Co-Signing a Loan: Here’s What You Should Know

Have you ever been approached by a family member or a close friend co-sign for their loan?

If you are considering doing someone a favor, you should arm yourself with this guide to avoid the worst-case scenario. Read to find who to cosign for a loan and what’s in it for you.

 If someone’s credit score is below the threshold and you are obligated to help, it’s best that you fully understand your duties and responsibilities as a co-signer. For example, a business owner who lacks an established credit history wants to borrow money to pay for a car, house, or raise funds for another investment, the creditor will require their lender to find someone to guarantee their loan. The person is known as a “co-signatory” and is obliged to assume the remaining amount of the loan if the debtor is unable to fulfill the payments. 

 So, Should You Sign or Not?

 We can’t dictate your decision, of course, but if we were being honest, the answer would be no. When you agree to a joint loan, you should ensure that your wallet has enough room for the extra burden. On the other hand, you can find yourself with a bigger range of credit accounts and the extra debt can affect your credit rating negatively, even if the borrower pays off the loan on time.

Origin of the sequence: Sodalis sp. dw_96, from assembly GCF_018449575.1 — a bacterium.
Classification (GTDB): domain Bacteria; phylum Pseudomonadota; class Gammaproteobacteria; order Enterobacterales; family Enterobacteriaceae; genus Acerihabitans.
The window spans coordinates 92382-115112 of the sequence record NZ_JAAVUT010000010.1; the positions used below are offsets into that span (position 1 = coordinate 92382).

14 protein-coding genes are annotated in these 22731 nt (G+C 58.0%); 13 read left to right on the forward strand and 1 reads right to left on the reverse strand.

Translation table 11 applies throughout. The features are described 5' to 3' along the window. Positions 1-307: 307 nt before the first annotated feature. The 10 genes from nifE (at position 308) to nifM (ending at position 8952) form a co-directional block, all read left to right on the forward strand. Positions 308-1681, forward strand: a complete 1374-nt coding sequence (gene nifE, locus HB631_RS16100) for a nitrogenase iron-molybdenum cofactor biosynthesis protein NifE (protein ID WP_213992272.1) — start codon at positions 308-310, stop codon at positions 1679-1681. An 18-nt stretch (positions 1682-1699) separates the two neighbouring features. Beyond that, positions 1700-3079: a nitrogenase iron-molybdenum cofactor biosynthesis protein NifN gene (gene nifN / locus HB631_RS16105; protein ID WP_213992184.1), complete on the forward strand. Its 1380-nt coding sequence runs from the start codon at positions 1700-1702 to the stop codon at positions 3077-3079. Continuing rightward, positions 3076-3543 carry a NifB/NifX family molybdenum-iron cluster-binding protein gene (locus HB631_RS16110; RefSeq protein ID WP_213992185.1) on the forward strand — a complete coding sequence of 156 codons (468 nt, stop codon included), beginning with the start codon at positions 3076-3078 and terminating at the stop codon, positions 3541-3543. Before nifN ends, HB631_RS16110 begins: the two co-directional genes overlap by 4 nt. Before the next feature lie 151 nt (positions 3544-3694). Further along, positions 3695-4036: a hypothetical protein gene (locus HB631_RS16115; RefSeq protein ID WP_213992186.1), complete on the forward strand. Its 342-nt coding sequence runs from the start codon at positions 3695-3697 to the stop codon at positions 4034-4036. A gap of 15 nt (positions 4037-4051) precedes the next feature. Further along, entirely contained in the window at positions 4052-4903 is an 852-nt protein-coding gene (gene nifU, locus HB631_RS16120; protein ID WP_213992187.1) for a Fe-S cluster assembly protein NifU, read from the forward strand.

Take Note of These Precautions 

 Before agreeing to cosign a loan, be sure that you have plenty of room to accommodate added responsibilities. Only cosign for a family who’s been proven trustworthy in the past. You should also build up a stock of emergency savings to ensure that you pay off the remaining debt. You may wish to enter into a written agreement with your co-signatory to ensure that he or she will reimburse the costs associated with his or her default. 

Thinking of cosigning a loan? You could be putting your credit score at a huge risk. We’re here to help, give us a call 800-282-8497. For more information, visit CreditGUARD of America at



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